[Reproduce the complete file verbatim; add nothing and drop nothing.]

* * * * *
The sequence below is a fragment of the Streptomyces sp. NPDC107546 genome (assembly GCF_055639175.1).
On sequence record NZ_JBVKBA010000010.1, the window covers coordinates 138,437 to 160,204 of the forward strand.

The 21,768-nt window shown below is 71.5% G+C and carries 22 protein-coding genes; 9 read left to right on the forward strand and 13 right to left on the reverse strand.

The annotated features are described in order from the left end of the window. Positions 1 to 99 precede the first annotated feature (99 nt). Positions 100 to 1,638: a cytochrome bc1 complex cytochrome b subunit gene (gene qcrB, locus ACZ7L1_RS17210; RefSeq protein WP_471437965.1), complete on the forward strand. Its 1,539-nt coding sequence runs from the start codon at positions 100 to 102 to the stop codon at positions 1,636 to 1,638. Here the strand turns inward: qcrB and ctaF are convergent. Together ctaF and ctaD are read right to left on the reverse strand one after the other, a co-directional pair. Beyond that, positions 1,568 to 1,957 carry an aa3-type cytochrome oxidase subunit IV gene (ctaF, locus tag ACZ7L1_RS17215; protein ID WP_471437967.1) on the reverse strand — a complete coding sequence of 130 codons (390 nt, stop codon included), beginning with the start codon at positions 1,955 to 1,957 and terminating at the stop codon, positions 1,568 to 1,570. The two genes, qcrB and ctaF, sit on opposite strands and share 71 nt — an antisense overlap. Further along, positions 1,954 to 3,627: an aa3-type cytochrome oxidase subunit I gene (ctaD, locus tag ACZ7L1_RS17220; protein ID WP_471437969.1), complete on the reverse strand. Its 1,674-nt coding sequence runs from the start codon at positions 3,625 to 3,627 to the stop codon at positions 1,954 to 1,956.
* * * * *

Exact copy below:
The sequence below is a fragment of the Streptomyces sp. NPDC107546 genome (assembly GCF_055639175.1).
On sequence record NZ_JBVKBA010000010.1, the window covers coordinates 138,437 to 160,204 of the forward strand.

The 21,768-nt window shown below is 71.5% G+C and carries 22 protein-coding genes; 9 read left to right on the forward strand and 13 right to left on the reverse strand.

The annotated features are described in order from the left end of the window. Positions 1 to 99 precede the first annotated feature (99 nt). Positions 100 to 1,638: a cytochrome bc1 complex cytochrome b subunit gene (gene qcrB, locus ACZ7L1_RS17210; RefSeq protein WP_471437965.1), complete on the forward strand. Its 1,539-nt coding sequence runs from the start codon at positions 100 to 102 to the stop codon at positions 1,636 to 1,638. Here the strand turns inward: qcrB and ctaF are convergent. Together ctaF and ctaD are read right to left on the reverse strand one after the other, a co-directional pair. Beyond that, positions 1,568 to 1,957 carry an aa3-type cytochrome oxidase subunit IV gene (ctaF, locus tag ACZ7L1_RS17215; protein ID WP_471437967.1) on the reverse strand — a complete coding sequence of 130 codons (390 nt, stop codon included), beginning with the start codon at positions 1,955 to 1,957 and terminating at the stop codon, positions 1,568 to 1,570. The two genes, qcrB and ctaF, sit on opposite strands and share 71 nt — an antisense overlap. Further along, positions 1,954 to 3,627: an aa3-type cytochrome oxidase subunit I gene (ctaD, locus tag ACZ7L1_RS17220; protein ID WP_471437969.1), complete on the reverse strand. Its 1,674-nt coding sequence runs from the start codon at positions 3,625 to 3,627 to the stop codon at positions 1,954 to 1,956.